Michelle Grattan, University of CanberraWhile still struggling with a current shortage of Pfizer, the Morrison government announced it has secured 85 million doses of that vaccine for future “booster” shots.

This will be made up of 60 million doses in 2022, and 25 million doses in 2023. Delivery will start in the first quarter of next year.

Scott Morrison said on Sunday this was “prudent future proofing”, although there is still not definitive advice on when boosters will be needed.

Meanwhile the Australian Technical Advisory Group on Immunisation (ATAGI) has liberalised its advice on AstraZeneca.

It said in a statement on Saturday all people aged 18 and over in greater Sydney, including those under 60, “should strongly consider getting vaccinated with any available vaccine including COVID-19 Vaccine AstraZeneca”.

This was on the basis of the increasing risk of COVID and “ongoing constraints” of Pfizer, the advice said.

Last week Scott Morrison said the government was constantly appealing to ATAGI to review its advice on AZ according to the balance of risk. Many people have shied away from AZ, supplies of which are plentiful, after ATAGI’s caution about it for younger people because of rare blood clots.

Asked about some general practioners being reluctant to give AZ to people under 40, Morrison said he certainly hoped GPs “would be very mindful of the ATAGI advice”.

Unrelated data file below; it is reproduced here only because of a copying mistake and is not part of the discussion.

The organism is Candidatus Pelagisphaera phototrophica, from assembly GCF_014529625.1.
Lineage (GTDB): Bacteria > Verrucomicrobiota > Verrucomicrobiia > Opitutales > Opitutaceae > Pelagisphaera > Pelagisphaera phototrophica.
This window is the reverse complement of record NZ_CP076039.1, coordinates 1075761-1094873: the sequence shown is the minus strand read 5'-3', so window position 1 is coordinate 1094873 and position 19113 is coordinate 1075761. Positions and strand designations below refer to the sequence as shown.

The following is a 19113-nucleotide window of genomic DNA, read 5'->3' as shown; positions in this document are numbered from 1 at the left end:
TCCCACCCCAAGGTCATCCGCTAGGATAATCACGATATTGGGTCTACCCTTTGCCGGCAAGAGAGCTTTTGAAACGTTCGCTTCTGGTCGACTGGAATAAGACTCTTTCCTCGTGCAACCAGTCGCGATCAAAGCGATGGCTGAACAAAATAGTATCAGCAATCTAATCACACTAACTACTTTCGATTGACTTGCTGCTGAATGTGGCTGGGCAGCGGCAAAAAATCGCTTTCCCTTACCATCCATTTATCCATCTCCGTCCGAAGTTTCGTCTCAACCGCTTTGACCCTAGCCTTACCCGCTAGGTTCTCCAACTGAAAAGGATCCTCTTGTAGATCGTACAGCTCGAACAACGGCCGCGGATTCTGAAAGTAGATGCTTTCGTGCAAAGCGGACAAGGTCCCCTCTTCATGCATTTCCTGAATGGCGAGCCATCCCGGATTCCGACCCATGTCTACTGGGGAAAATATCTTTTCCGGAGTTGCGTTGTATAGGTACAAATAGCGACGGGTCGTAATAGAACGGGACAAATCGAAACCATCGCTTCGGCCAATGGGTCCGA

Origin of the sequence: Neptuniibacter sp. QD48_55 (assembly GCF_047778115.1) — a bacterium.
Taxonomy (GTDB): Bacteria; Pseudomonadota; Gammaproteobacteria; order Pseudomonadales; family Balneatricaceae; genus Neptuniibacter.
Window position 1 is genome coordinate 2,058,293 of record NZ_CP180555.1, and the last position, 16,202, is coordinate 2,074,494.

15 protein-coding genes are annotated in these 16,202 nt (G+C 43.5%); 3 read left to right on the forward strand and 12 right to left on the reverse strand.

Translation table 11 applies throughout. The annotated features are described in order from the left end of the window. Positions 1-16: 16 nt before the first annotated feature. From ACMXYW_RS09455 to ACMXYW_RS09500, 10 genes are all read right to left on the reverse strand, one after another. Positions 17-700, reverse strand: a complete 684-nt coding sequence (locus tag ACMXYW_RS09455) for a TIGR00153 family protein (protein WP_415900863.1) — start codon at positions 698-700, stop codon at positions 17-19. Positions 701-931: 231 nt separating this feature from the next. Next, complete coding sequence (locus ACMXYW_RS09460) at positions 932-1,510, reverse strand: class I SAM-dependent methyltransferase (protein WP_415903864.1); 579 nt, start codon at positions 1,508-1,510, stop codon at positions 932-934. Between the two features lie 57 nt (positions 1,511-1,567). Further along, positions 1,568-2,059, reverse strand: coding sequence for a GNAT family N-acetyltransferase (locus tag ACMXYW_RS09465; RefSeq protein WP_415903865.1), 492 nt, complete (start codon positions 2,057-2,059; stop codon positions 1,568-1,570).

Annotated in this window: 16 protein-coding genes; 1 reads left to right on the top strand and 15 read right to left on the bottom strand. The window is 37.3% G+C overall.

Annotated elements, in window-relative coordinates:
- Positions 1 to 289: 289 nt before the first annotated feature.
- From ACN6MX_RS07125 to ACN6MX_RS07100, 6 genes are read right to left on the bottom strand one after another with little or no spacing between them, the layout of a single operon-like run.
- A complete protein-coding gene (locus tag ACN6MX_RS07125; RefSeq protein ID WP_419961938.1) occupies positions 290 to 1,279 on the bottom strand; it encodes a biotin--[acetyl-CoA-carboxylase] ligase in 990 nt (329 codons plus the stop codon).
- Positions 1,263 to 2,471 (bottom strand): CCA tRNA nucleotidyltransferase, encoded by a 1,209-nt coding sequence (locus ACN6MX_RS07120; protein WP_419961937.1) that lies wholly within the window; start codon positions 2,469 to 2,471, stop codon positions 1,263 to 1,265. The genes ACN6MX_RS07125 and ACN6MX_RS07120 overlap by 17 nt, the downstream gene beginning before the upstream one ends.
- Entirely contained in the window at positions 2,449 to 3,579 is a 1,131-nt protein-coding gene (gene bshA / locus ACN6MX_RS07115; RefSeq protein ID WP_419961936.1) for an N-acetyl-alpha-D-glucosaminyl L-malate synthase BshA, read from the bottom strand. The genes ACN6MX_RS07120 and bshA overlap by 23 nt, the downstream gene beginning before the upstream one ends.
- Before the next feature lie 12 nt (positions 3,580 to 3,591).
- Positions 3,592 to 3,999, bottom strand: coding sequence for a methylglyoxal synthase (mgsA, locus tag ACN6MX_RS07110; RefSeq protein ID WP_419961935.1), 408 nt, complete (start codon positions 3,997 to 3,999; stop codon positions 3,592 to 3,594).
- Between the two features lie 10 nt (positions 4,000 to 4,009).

ATAGI is presently considering whether children between 12 and 15 years old should be vaccinated against COVID, with the government expecting advice in mid-August.

As the crisis continues in Sydney, on Sunday NSW reported 141 new locally acquired cases and two deaths, including a woman in her 30s. This followed Saturday’s report of 163 new cases in the previous 24 hours.

Victoria on Sunday reported 11 new local cases, and is on track to end its lockdown soon, as is South Australia.

Morrison again stressed the lockdown was the primary weapon in fighting the Sydney outbreak.

“There’s not an easy way to bring these cases down. And it’s the lockdown that does that work. The vaccines can provide some assistance, but they are not going to end this lockdown. What’s going to end this lockdown is it being effective.”